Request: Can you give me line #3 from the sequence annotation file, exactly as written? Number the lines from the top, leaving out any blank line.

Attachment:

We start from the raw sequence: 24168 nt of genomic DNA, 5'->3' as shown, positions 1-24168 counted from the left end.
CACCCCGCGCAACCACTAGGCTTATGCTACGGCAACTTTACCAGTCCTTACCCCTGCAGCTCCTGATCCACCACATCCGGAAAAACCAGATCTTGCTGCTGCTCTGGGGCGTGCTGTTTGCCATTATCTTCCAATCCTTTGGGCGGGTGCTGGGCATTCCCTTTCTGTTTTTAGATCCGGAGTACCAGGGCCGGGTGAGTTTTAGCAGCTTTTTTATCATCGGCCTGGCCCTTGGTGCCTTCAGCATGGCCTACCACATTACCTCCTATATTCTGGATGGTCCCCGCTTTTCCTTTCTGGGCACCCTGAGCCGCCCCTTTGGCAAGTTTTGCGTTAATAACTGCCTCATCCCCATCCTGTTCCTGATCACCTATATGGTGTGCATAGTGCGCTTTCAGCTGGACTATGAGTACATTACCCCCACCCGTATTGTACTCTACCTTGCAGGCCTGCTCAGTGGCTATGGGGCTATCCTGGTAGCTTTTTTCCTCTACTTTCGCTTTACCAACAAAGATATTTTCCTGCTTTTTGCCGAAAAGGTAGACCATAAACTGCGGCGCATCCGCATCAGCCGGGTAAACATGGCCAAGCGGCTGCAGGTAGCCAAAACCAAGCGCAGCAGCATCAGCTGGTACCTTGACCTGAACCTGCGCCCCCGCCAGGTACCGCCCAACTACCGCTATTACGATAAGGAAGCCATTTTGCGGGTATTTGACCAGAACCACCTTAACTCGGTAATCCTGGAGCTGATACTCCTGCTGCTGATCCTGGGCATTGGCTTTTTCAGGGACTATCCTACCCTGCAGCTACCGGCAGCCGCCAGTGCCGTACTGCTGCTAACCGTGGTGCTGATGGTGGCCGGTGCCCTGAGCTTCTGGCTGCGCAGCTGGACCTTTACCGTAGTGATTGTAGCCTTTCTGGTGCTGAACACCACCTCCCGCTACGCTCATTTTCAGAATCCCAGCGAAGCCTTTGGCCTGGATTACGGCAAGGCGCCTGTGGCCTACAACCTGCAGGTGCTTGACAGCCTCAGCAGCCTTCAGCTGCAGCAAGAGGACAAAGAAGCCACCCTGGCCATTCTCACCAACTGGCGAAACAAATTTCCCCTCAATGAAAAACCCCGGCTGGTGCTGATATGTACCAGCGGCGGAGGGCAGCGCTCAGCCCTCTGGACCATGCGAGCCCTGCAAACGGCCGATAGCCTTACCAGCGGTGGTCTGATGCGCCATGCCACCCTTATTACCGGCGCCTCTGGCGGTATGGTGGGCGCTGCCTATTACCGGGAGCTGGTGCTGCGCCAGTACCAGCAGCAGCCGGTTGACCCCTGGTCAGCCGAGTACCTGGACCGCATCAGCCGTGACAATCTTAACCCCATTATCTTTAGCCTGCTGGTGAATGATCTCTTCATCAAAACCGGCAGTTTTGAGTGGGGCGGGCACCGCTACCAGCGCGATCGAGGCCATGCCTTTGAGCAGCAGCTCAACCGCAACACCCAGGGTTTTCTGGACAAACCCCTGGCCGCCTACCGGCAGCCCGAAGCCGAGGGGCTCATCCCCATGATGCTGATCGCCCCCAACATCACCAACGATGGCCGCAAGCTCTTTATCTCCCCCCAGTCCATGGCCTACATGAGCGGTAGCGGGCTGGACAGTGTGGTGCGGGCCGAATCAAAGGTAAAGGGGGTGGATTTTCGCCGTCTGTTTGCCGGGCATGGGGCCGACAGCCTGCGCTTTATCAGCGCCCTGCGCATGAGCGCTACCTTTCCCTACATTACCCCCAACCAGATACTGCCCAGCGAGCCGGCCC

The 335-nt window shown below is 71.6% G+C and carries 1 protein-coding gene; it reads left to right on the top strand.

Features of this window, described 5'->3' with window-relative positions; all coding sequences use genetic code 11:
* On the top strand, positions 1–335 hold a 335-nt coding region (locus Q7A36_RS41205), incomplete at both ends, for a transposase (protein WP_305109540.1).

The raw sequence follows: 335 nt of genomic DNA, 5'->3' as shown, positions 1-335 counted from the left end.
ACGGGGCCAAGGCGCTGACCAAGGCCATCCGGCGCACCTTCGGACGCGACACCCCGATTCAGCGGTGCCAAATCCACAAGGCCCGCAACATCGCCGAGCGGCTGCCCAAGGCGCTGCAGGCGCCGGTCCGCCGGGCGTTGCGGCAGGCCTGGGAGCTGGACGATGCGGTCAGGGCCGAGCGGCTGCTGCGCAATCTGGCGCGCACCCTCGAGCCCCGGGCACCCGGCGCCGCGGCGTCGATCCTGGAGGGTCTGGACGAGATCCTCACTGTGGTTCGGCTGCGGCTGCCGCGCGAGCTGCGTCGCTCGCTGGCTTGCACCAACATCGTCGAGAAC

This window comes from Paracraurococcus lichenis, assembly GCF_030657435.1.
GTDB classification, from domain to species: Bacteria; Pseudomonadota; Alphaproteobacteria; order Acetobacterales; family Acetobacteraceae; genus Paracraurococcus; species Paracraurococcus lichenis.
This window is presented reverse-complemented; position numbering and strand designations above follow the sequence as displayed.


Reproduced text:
The 335-nt window shown below is 71.6% G+C and carries 1 protein-coding gene; it reads left to right on the top strand.